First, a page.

Butterfly Travel

Most of us have come across the term butterfly effect at one point or another (even if only when debating whether to watch the film starring Ashton Kutcher). We all have a vague notion of the domino effect this concept describes – a tiny change in initial conditions that can trigger a chain reaction leading to a significant alteration in subsequent events. A flap of the butterfly’s wings in one part of the world may cause a tornado elsewhere.

In her insightful book “Quantum Wellness”, Kathy Freston describes the origin of the concept that became a flagship aspect of the Chaos Theory. Trying to predict weather conditions, in 1961 Edward Norton Lorenz decided to round of the wind velocity of .056127 to three decimal points. Using a figure of .056 in his calculation, instead of the original number, completely changed the prediction, leading to an entirely different weather conditions! A seemingly insignificant figure of .000127 ( as small as the air movement caused by flapping of butterfly’s wings) can give rise to a chain of events that transform a sunny day into a hurricane.  In the words of Freston, “every action, no matter how small, can cause a huge reaction somewhere else or at some future time”.

Reading that passage, I couldn’t help thinking about the butterfly effects in my life…

It was a warm summer night in Poland. I was showing my foreign friends around Krakow and we just ended up partying in one of the city’s clubs when a drunk young man suddenly stumbled on our way. “Do you want to go to a party with me?” he asked. I could hear a tone of desperation in his voice. ” I will buy you beer if you party with me!” he added pleadingly. His name was Josh and he was Australian.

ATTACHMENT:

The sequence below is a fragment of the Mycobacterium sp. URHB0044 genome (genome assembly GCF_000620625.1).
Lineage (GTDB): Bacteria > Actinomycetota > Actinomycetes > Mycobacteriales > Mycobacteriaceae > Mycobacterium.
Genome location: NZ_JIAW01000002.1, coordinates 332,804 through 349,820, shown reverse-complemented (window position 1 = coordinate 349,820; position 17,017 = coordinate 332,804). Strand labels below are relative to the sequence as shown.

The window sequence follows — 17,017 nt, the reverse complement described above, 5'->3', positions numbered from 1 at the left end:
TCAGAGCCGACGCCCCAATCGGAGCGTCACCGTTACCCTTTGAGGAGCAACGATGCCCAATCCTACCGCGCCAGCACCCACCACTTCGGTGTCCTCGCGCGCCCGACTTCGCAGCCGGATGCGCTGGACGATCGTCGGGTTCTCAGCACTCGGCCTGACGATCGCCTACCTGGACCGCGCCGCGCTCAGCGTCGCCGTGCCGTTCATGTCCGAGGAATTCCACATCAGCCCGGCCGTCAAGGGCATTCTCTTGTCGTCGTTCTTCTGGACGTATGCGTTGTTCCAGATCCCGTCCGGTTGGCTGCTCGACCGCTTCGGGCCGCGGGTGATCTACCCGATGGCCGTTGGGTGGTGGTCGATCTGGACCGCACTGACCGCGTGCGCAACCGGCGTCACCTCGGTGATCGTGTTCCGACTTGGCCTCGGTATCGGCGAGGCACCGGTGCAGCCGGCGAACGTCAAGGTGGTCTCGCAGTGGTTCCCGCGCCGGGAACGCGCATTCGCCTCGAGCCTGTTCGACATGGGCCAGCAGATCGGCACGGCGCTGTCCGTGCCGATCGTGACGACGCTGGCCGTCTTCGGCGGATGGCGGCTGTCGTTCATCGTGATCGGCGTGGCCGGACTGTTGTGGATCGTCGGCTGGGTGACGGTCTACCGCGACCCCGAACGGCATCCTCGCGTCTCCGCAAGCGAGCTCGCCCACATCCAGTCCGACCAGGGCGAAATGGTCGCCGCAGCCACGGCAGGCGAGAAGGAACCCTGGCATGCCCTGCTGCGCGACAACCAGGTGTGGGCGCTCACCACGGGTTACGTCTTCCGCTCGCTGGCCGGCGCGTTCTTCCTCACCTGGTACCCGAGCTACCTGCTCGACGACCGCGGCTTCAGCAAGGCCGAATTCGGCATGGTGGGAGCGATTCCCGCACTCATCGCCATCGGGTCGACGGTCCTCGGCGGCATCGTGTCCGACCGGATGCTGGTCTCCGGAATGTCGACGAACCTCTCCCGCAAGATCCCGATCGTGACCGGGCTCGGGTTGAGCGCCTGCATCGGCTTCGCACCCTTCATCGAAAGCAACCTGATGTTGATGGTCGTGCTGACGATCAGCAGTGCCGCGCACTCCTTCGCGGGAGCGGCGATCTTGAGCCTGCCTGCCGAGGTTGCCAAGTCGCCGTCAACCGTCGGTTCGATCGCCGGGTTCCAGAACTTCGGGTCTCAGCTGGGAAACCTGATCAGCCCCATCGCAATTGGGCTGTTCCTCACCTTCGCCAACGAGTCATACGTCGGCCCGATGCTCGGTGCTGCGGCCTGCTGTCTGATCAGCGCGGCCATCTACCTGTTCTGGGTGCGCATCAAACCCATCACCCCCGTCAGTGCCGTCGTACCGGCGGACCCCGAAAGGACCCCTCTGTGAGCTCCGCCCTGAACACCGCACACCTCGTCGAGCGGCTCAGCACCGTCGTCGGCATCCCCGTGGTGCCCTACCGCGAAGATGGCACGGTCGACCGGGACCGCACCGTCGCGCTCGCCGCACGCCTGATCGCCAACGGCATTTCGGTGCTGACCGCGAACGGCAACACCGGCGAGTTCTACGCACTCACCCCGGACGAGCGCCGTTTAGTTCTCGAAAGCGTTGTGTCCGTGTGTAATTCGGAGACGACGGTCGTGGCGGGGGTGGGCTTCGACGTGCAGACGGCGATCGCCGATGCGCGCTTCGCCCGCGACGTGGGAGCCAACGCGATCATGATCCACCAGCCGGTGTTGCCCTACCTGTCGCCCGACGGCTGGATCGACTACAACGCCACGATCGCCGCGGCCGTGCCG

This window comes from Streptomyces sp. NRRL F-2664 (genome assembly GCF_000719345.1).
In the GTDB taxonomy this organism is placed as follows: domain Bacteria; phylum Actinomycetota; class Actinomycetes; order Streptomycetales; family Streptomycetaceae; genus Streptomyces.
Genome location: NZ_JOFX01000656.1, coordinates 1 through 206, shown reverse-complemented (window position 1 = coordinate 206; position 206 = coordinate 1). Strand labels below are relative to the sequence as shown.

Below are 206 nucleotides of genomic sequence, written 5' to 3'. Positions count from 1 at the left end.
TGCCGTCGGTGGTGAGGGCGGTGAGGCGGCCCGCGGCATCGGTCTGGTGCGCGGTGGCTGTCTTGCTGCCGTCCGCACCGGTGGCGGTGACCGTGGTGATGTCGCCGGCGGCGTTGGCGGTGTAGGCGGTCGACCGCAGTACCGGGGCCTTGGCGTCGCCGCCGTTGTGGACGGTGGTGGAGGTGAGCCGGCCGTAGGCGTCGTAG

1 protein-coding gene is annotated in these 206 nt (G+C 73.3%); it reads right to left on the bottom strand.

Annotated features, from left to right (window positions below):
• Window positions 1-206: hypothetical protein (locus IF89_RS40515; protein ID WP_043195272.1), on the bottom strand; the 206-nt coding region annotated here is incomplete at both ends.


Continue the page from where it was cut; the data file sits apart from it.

Our lonely Aussie explained that he was in my country on a stag do, but him and his mates separated on a dare of who would make most friends that night and end up partying the longest. And our dear little Joshie really wanted to win! Since we couldn’t leave the poor lad on his own, we joined him for the free drinks we were promised and kept our new friend company until the sunrise. After breakfast in the city’s main square, we got him a cab and returned to our hostel.Few hours later however, we were out again, repeating the fun of the previous night. Since it turned out Josh had friends in London, we promised to keep in touch…but two meetings later our Aussie was off to his homeland. Soon enough, so was I!

Following on the invitation to visit my new friend is Brisbane, I decided to make it into a proper trip around Australia (details soon to follow), visiting also Sydney, Alice Springs and Melbourne. As I proudly announced my big travel plans on Facebook, a girl I met a while back in a hostel in Barcelona commented on my status reminding me that she lives in Dunedin.  Since I’m flying all the way across the world, I might as well visit her too – I thought, checking flights to New Zealand. And so I spent three weeks exploring the land of kangaroos, hugging koala bears, singing Hakuna Matata in the outback, dressing as a mermaid with my new kiwi gay friend, learning about Maori culture and discovering the awe-inspiring Moeraki Boulders (which I still suspect are not stones but bizzare dinosaur eggs). I had most amazing time of my life as a result of an accidental night out that would have never happened if it wasn’t for a Coke Music Festival my friends wanted to go to.

You never know where life’s going to take you. One meeting, one conversation, one decision can end up taking you all the way across the world, where the maps are upside down and people argue over who invented Pavlova. Life is funny that way. So watch out for butterflies – you never know where the next one is going to take you

Moraki Boulders, New Zealand

Moeraki Boulders, New Zealand. Photo by Anna Czaplewska

morakilove

Moeraki Love